Ashton Wiersdorf

Ashton Wiersdorf #

Picture of Ashton Wiersdorf

I am a PhD student at the University of Utah where I started in August 2022. My advisor is Ben Greenman. I graduated with my bachelor’s degree in computer science from Brigham Young University in April 2022.

Picture of Ashton Wiersdorf

I am interested in researching and designing better programming languages. Programming languages are our interface to computation, and different programming languages shape how we think about solving problems with computation. My current work focuses on macro and type systems: how can we extend languages with macros, and how can we get better guarantees about the behavior of our programs with types? I have also worked a little with static analysis of functional programming languages.

Lambda: The Ultimate Blog Post #

This is my home page and my blog. Below you can find a list of my publications. I write technical blog posts with some frequency; topics usually cover aspects of programming language theory, though I also like writing about education, software engineering, and occasional updates about some of my projects. (You’re welcome to subscribe to the RSS feed if you’d like.)

I usually write to help me remember and deepen my understanding of things that I learn: verbal explanations reveal gaps that the mind misses. This is also a place for me to practice writing—writing is a big part of my job, and I want to write well. Sometimes I write to share something that I found useful.

Contact #

Email and Matrix are both good ways to reach me. You can also find me on the following platforms, though I might not answer quickly if you message me there:

Work #

I am graduate student and part of the PLT research group at the University of Utah. See our work on GitHub.

Publications #

Type Tailoring (ECOOP 2024) #

Ashton Wiersdorf, Stephen Chang, Matthias Felleisen, and Ben Greenman

Type systems evolve too slowly to keep up with evolving libraries. Type tailoring offers a lightweight solution: let end users modify the elaboration of surface code into the internal language of the typechecker. This paper introduces type tailoring as a theme that has emerged across programming languages, it analyzes the core technical dimensions that make tailoring work, and it outlines a vision for tailoring as a first class language feature.

FlowFPX: Nimble tools for debugging floating-point exceptions (JuliaCon 2023) #

Taylor Allred, Xinyi Li, Ashton Wiersdorf, Ben Greenman, and Ganesh Gopalakrishnan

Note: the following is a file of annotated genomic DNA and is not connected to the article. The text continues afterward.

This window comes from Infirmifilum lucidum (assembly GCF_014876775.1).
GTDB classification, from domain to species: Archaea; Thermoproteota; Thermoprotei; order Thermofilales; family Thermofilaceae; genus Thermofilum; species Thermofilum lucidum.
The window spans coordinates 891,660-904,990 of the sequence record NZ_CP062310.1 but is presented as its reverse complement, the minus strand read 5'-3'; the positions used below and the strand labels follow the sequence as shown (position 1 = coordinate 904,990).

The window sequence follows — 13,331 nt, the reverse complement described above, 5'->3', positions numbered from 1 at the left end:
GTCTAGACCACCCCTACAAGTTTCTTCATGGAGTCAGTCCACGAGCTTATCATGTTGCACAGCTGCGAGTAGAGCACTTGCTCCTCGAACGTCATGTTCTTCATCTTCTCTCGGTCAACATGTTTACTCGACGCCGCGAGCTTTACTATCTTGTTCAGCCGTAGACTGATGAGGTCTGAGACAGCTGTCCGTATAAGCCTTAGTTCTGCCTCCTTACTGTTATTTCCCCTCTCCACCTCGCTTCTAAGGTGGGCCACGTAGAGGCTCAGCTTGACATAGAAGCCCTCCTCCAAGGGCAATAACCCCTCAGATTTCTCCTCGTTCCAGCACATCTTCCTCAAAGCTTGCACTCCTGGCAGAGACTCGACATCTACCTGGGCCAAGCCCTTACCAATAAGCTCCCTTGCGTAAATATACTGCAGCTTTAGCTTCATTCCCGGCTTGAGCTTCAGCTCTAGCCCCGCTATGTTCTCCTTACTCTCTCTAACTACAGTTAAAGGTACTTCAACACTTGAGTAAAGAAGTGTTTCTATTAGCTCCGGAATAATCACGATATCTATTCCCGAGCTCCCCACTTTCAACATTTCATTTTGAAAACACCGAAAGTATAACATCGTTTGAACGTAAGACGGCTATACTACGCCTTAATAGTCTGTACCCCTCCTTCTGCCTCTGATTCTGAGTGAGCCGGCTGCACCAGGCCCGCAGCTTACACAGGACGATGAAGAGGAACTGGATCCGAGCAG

FlowFPX is a set of tools designed to help programmers track down and handle floating-point exceptions. One of these tools—FloatTracker—automatically traces floating-point computations in Julia code, and helps scientists pinpoint where exceptional values arise in their computations.

Invited Talks and Lectures #

Monads (CS 6963: Functional Programming, University of Utah, 2024) #

Lecture on monads, delivered in a course on functional programming. Lecture notes and slides available on Codeberg.

Type Tailoring (CPU Reading Group, University of Utah, 2023) #

Informal presentation on the ideas behind Type Tailoring.

Intro to Elixir Macros (Utah Elixir 2019) #

Presentation on the basics of Elixir’s macro system.

Projects #

Choreographic programming for Elixir: deadlock-free systems by construction.
Dyn for Rhombus
Making Static Rhombus a gradually-typed programming language through type tailoring.
Julia library providing tracking of floating point errors through a program resources.

Personal Projects #

Software #

You Should be Using Emacs instead of this text editor I wrote in Haskell.
Type inference with errors
Type inference for a small lambda calculus with decent error messages.
Walk through of the μKanren embedded logic language.
My first compiler, which compiles a small Lisp to x86.

Emacs #

Emacs Bedrock
A minimalist Emacs starter kit focused on built-in functionality and discoverability aids.
Nordic Night
A darker, higher-contrast spin on the lovely Nord theme for Emacs.

Misc. #

Iosevka Output
A custom build of the Iosevka font modeled after the lovely Input Mono font.